Tyrannosaurus rex and its relatives ruled supreme in North America at the end of the age of dinosaurs-dominating the landscape as big top predators.
"Moros was lightweight and exceptionally fast", Zanno said.
Moros lived about 96 million years ago during the Cretaceous period and is the oldest Cretaceous tyrannosaur species discovered in North America, according to a news release.
The shape of its leg bone suggests M. intrepidus was a nimble runner, which the researchers say could have helped them both catch prey that the allosaurs couldn't-and also avoid becoming prey themselves.
"With a lethal combination of bone-crunching bite forces, stereoscopic vision, rapid growth rates, and colossal size, tyrant dinosaurs reigned uncontested for 15 million years leading up to the end-Cretaceous extinction-but it wasn't always that way", says Lindsay Zanno, paleontologist at North Carolina State University, head of paleontology at the North Carolina Museum of Sciences.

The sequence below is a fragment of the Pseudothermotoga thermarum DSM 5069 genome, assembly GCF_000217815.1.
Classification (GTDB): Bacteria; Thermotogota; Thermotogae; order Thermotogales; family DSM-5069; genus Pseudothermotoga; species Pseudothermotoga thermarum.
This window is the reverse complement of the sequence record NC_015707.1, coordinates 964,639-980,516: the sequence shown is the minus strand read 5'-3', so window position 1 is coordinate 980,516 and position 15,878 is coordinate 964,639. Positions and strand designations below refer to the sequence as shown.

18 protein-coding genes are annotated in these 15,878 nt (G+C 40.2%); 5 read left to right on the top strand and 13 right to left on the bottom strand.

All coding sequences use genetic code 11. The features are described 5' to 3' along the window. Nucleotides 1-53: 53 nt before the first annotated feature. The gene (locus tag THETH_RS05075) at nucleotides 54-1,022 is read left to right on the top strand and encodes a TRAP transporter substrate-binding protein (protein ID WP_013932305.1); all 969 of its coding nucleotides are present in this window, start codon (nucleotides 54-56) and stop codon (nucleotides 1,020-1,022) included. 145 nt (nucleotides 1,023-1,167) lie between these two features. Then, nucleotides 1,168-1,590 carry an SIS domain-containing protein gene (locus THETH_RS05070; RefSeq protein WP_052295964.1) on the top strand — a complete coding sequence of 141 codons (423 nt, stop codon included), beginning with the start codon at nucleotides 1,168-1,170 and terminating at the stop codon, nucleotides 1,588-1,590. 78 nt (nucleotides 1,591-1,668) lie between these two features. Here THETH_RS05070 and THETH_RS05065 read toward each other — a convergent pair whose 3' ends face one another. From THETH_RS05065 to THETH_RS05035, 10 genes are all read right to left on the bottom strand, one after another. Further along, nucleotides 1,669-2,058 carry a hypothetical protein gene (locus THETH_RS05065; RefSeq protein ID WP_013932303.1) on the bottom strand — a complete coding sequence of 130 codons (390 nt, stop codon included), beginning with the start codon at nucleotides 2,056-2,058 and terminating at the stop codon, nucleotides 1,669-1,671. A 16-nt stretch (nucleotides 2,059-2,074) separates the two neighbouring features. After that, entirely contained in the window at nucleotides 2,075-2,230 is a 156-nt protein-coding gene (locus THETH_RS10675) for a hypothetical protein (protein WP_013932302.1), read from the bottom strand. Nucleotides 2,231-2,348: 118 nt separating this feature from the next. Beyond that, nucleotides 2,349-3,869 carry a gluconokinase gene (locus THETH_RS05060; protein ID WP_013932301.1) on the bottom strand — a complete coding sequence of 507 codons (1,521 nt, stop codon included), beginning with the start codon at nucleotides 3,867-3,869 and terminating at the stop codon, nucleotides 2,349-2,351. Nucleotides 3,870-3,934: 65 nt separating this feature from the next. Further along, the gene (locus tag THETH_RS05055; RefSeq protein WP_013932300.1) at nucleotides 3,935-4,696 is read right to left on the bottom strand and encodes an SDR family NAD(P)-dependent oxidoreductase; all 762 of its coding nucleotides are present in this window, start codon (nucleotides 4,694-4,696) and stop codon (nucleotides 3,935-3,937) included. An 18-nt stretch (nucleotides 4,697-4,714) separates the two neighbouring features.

"Although the earliest Cretaceous tyrannosaurs were small, their predatory specializations meant that they were primed to take advantage of new opportunities when warming temperatures, rising sea-level and shrinking ranges restructured ecosystems at the beginning of the Late Cretaceous", Zanno added. Together with Asian fossils, the find means tyrannosaurs probably expanded their size relatively quickly-during the past 16 million years of their 100-million-year history. However, our knowledge has been limited by the lack of North American tyrannosauroid fossils dating from the 70-million-year "dark period", which begins just before the start of the Cretaceous Period. It was likely a juvenile that was almost full-grown - at least 6 to 7 years old - when it died, according to the study.
A life reconstruction of North America's newest tyrannosaur-Moros intrepidus.